Words of Clarity - Understand Mental Health Problems

mental health disorders

Why Is There Shame Associated With Mental Health Problems...?

...when it affects so many of us? It’s amazing that healthy mental health is essential to a happier way of life, yet, so many people are afraid to seek professional help  when it comes to common mental health disorders such as anxiety, depression,  difficulty concentrating, grief, mood swings, bipolar, and other  difficulties in life that can be remedied with acknowledging that there  is a problem and learning to understand mental health problems.  

In a recent survey, one in four admitted to suffering from mental health disorders, with depression and anxiety topping the list – but do people truly understand what these words mean? 

Your  mental wellness affects everything from your thoughts to your behavior  to your relationships. It may deplete your energy, mood and quality of  rest. It  can lower self-esteem, your beliefs about yourself, and sink your  self-confidence and feelings of self-worth, causing you to interact  differently towards others. It may feel like your days are regularly filled with a series of obstacles. 

Some say that bad luck is a blessing to them because at least they are having some sort of any type of luck at all. Sad, isn’t it?  

People feel shame about not being what they perceive as “normal.” They  may feel like they’re “broken” or “damaged” or “they’ll always be this  way”. They judge themselves. They compare their internal lives to  others’ external lives, which they view as successful. 

In fact, the only person we should be comparing ourselves to is the one we see in the reflection of our own mirror. We are always our own worst critic. But what if we could always be our own best friend? There is a mental health stigma that must end.

The  image that society so often presents us with is of sad, lonely  individuals; demonstrating the troubling stigma and misconceptions that  still surround mental illnesses. 

If you say to someone 'I have anxiety', their immediate thought is often predictable. They believe you merely overthink things.  “You’re paranoid,” they say. They can’t begin to comprehend the  constant anticipatory state of mind you possess, how on edge and  restless your mind is.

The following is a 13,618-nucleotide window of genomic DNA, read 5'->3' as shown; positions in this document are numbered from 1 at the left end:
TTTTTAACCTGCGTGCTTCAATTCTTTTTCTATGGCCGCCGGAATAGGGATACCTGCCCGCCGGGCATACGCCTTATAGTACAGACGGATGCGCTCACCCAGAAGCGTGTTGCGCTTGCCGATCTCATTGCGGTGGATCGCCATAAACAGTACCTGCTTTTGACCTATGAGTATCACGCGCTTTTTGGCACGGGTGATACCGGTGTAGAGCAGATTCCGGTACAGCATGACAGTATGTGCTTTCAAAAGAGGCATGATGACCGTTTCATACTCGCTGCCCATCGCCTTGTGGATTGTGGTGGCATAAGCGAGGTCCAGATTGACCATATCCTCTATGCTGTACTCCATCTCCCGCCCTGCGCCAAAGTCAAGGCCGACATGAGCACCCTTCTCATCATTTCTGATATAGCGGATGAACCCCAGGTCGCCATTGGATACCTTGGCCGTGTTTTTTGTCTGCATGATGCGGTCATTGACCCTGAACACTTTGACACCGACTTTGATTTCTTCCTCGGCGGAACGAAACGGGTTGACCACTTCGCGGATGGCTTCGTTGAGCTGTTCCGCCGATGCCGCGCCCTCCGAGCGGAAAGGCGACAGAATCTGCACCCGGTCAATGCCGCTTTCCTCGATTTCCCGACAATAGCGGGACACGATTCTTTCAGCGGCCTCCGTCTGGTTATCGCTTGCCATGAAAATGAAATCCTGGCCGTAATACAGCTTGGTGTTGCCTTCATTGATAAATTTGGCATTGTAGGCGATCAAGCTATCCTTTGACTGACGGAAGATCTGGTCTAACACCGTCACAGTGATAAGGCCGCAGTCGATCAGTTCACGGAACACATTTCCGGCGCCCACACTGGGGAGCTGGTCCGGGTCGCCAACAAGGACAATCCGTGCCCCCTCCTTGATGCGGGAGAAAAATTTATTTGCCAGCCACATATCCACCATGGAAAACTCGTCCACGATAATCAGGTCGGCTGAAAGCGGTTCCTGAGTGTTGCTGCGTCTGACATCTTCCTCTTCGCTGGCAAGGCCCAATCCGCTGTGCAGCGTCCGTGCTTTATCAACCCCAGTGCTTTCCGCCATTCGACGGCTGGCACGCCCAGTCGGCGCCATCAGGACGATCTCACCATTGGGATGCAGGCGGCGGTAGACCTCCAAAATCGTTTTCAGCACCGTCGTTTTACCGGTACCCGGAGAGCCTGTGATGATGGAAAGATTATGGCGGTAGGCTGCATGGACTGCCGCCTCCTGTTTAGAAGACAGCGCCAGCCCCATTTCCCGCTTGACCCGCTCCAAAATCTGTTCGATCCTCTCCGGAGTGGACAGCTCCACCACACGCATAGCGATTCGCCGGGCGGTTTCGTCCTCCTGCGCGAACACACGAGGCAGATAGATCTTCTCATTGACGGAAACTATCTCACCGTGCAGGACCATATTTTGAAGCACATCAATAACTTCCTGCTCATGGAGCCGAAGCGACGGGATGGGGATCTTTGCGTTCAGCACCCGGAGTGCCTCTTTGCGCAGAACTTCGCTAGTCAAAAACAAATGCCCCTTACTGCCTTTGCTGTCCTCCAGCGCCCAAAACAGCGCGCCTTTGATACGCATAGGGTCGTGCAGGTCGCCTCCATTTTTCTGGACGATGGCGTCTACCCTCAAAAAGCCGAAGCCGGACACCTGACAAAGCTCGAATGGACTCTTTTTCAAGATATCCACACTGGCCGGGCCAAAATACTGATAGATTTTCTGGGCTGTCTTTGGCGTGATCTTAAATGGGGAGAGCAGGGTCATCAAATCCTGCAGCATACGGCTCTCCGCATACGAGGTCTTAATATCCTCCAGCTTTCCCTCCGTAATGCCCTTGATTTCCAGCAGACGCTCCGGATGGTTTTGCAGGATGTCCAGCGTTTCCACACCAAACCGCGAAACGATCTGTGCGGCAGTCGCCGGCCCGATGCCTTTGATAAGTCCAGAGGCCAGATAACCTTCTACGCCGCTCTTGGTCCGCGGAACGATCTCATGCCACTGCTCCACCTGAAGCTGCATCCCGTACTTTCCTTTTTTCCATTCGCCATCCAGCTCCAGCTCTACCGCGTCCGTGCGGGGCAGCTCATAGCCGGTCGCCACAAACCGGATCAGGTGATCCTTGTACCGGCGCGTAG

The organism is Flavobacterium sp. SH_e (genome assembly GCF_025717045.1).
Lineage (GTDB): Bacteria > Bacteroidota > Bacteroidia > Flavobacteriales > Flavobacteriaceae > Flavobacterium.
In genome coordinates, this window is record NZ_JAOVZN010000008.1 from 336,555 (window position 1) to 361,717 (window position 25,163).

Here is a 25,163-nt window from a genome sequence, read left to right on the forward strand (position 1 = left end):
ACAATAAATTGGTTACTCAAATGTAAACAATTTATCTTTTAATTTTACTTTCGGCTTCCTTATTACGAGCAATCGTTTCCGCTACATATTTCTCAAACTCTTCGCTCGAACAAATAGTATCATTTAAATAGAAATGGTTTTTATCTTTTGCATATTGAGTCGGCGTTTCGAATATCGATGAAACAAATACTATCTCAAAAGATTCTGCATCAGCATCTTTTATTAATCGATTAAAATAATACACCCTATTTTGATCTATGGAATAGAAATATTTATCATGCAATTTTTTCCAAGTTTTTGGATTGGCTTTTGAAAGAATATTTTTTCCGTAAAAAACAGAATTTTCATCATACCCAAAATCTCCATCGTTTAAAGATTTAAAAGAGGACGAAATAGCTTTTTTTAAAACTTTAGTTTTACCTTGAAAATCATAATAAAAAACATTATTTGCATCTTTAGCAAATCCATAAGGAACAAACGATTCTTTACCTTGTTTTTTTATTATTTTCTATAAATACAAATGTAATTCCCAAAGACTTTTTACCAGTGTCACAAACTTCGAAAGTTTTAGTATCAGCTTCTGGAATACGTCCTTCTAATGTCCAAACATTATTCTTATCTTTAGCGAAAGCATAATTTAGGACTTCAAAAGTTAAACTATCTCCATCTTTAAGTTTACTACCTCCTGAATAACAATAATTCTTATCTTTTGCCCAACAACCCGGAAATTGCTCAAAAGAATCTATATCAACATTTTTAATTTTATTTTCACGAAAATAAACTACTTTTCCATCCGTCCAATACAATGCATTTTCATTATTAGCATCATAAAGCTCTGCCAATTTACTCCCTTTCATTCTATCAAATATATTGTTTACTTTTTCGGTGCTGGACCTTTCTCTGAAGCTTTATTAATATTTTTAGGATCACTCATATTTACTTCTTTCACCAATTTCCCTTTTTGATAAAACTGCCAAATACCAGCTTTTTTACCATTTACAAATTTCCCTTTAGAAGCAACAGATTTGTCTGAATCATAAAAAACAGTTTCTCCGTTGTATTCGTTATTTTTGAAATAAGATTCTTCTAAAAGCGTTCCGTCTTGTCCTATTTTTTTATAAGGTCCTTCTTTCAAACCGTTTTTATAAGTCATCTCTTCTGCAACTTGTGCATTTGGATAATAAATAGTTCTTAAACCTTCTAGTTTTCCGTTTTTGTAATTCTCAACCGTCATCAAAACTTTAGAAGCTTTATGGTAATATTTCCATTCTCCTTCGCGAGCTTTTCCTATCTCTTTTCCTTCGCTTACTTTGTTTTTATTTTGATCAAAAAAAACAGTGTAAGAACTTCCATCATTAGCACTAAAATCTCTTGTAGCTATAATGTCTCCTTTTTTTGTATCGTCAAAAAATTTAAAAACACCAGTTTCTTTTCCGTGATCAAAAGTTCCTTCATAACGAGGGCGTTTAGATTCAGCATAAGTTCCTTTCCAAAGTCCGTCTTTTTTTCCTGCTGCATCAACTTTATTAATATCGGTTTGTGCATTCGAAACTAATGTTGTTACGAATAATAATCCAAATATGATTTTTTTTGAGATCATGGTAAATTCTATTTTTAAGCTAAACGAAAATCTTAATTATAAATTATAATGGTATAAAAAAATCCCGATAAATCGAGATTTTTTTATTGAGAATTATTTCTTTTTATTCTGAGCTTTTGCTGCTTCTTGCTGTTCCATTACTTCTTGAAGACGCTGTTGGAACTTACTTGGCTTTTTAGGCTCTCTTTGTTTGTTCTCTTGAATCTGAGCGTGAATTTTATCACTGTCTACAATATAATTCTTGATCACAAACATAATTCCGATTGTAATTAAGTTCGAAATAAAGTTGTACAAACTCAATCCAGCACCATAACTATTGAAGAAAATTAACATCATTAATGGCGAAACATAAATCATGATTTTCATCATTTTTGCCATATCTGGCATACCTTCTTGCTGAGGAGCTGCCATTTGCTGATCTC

When  I am personally overwhelmed with anxiety, and someone says, “Just  chill” it is so irritating, in my opinion. But then I remember, they simply do not understand what I am trying to tell them. 

Other  times, I hear things like, “Be more confident in yourself…or “Stop  taking on so much…you are working too hard...let it go…you shouldn’t  worry so much about these things.” Responses I’ve heard repeatedly when  the topic arises. Oh my! If I had only thought of that!  Thanks for that! (I think to myself) as if with this advice, my  concerns, my endless worry and concerns (which usually have nothing to  do with anything I am able to do anything about at the time) - which  have given me so many sleepless nights - will simply melt away. 

But seriously, why are we so ashamed of anxiety?  I mean, it is not like its our fault. And it does not mean that we are  weak. 

If anything, acknowledging that we may have an increase of anxiety  is the first step and an incredibly brave one at that. It takes COURAGE and STRENGTH to face it, and to seek help. Mental Health Problems are, even in these supposedly enlightened times, still often seen as something shameful. 

Be sure to work with a therapist. Seeing a therapist can help you develop a more compassionate relationship with yourself. 

By learning to love yourself AS IS and see gratitude  in the positive qualities you possess, you will embrace and learn to  accept and work with the circumstances of your life as they actually  are. Self-compassion  builds healthy, unconditional self-esteem. Self-compassion may include  learning about your mental wellness, embracing the good with the bad,  and finding a purpose. This can be life altering. 

I encourage you to love the qualities within yourself that you feel are different from others. Embrace the good with the bad. DO not compare yourself to others. 

And by doing this, you can come out of isolation, tap into your sense of connection with others and realize that YOU ARE NOT ALONE- by any means- in fact- there are more that understand than you may realize!!  

Thanks  for reading. Be kind to yourself first and foremost. And be kind to a  stranger- you never know what kind of day they are having or what they  may be going through!

Thanks for reading!



Three Million People In The US Are Living With This...